(Last Updated On: May 17, 2017)
Every step of recovery is big. But, with improvement, each step takes longer and longer. After my knee surgery, improvements were fast with the first week. After a month, the straight leg brace came off and I was able to actually begin riding my trainer and improve my strength. At month three, I could ride my bike outside. And then after 6 months I can finally ride my bike on single track.
Of course, as I rest on each step of the healing process, I eagerly await the next. Monday was my 6 month mark, something I’d been looking forward to for three months. And even though I am incredibly stoked to have reached this point, I am looking forward to month 9 where I am fully cleared for all activities, including skiing. If you’ve done the math, then you realize that month 9 will be in mid-August which is typically one of the hardest months to ski in Colorado. Yes, it’s possible. But, rather than deal with sun cups, runnels and all the sketchiness of summer snow, I think I’ll just wait for the lifts to start spinning for the 2017-18 ski season. The way I see it, that’s another 5 or 6 months away. Again, another big step.
If you have been following my recovery know it’s been a long road to this point – two surgeries, three months apart. And now I am 6 months past the more recent of the two. Add in the 3 more months I have until I am cleared for all activities and that makes this a year-long process…. the longest one I’ve had in my life so far. It’s surely been a lesson in patience.
In the last three months, my recovery has been more like training. I ride. I ride my bike as much as I can. I still go the gym to get on the elliptical and lift weights, but with improving weather and strength, that has become less necessary. I’ll be canceling my gym membership at the end of the month. I still do physical therapy exercises at home too – though their focus has shifted. Strengthening my leg is just a small part of my routine. I also work a lot on core and hip strength – and overall body strength – as well as agility. I incorporate a lot of plyometrics, pilates, and yoga movements as part of my routine.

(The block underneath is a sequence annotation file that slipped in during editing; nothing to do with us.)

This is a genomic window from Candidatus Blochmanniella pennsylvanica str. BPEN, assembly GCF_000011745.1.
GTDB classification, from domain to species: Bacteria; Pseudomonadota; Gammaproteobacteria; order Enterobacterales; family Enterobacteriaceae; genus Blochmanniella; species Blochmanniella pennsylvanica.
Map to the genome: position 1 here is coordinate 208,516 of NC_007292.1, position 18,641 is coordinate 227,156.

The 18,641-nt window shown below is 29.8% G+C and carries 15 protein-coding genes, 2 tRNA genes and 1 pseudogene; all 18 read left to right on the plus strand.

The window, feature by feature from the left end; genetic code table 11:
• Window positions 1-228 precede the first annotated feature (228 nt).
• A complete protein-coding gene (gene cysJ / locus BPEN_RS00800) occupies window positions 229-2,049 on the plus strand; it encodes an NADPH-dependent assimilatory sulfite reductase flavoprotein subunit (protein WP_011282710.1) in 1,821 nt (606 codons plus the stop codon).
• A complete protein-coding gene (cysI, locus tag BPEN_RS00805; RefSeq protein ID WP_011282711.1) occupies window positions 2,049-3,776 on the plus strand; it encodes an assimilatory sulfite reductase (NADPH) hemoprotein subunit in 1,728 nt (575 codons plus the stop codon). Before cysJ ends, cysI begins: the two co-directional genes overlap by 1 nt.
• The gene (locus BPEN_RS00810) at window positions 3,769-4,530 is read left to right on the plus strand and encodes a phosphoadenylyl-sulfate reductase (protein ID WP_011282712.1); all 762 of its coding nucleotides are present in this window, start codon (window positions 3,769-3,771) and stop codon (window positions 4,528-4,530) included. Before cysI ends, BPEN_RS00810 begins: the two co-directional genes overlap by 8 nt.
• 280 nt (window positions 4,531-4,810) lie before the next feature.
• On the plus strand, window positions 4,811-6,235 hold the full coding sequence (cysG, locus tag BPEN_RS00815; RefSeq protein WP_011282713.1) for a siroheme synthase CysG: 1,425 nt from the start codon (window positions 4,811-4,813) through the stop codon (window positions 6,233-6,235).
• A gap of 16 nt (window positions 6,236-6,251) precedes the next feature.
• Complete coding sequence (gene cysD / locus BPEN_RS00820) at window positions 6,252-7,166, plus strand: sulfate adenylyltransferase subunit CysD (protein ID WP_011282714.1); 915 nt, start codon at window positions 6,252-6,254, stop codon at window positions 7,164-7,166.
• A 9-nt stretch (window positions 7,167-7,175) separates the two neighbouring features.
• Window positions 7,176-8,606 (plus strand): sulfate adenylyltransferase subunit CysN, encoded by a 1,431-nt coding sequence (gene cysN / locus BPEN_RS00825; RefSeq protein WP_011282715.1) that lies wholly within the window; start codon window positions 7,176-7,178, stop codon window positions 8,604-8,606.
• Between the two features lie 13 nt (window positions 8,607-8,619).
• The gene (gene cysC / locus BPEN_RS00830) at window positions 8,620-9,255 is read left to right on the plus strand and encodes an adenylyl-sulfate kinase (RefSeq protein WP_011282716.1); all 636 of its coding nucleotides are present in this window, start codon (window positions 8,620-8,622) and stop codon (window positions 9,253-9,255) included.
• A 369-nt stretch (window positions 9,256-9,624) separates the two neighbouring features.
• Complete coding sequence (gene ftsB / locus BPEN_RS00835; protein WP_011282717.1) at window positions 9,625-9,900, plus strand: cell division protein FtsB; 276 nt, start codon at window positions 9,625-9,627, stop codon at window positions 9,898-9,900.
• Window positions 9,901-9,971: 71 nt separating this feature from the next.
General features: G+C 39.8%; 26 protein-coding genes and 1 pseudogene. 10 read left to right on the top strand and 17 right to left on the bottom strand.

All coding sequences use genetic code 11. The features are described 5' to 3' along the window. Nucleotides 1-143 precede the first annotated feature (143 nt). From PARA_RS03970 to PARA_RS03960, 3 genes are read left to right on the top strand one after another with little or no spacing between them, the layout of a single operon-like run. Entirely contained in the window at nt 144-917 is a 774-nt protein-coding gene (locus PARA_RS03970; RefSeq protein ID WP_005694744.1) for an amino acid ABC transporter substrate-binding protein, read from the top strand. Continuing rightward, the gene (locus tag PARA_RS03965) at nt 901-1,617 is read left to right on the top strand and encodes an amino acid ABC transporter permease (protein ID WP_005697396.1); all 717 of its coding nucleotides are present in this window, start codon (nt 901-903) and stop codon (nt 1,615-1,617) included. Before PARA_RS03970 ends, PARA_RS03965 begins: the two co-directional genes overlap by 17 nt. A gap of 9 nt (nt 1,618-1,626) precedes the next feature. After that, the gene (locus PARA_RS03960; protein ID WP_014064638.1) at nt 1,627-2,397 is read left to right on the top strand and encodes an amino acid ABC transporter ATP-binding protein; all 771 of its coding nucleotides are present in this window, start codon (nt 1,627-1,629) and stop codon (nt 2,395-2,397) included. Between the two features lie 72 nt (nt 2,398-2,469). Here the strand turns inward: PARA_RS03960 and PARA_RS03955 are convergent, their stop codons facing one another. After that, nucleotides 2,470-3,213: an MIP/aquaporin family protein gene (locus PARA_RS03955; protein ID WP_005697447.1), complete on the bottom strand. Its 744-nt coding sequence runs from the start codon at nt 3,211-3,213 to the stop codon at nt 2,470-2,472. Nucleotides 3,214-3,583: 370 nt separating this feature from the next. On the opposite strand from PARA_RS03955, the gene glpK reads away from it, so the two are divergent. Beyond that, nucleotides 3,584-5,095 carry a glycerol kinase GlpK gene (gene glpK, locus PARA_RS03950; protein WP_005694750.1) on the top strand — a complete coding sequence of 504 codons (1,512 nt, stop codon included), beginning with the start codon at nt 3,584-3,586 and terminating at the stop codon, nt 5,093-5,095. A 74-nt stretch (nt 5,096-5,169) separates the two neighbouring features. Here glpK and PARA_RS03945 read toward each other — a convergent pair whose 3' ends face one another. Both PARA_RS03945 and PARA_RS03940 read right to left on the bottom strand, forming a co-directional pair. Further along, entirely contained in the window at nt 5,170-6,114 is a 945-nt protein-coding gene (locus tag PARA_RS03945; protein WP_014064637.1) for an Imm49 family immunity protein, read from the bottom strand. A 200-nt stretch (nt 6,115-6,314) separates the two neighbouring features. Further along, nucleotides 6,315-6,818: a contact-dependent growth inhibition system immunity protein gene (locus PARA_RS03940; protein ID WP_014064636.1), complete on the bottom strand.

I knew April would be a tough stretch because that’s typically a good time for backcountry skiing. During this time, snow usually becomes very stable and you can really get after it on some bigger lines which is what I love about backcountry skiing the most. To cope with the fact that I was missing the best part of the season, Frank and I did something we don’t normally do, and we may never do again – we went somewhere hot. Our time in Panama and Colombia was a blast, and was a perfect vacation to take my mind off of all the ski mountaineering I was missing.
Though my recovery has gone exceptionally well, the road has surely been full of ups and downs, tears of joy, and tears of pain… And by pain – I don’t mean the physical kind. Because honestly, when you’re an athlete, the physical pain of knee surgery isn’t anything compared to the mental anguish. Those days when I was still hobbling around in a straight leg brace having to shovel my car out of feet of fresh snow while all of my friends got to enjoy the goods – those were the toughest. Feeling disconnected from the ski world and my best friends, not being able to spend time outdoors doing the things I love to do and with the people I love – that was hard too. But injuries not only teach you about patience, they also teach you about strength. And I feel stronger than I ever have and I get stronger with each passing day.
This next stage of my recovery I will plan on continuing to grow even stronger. I have some goals that I have not yet announced – but stay tuned. I can tell you that I will still be incorporating various plyometrics, pilates, and yoga exercises into my recovery routine. Overall body strength is a big part of injury prevention, and I want to do everything possible to prevent future injuries.
So for now, stay tuned. It’s mostly back to normal for me. And I’m already well on my way to summer adventures!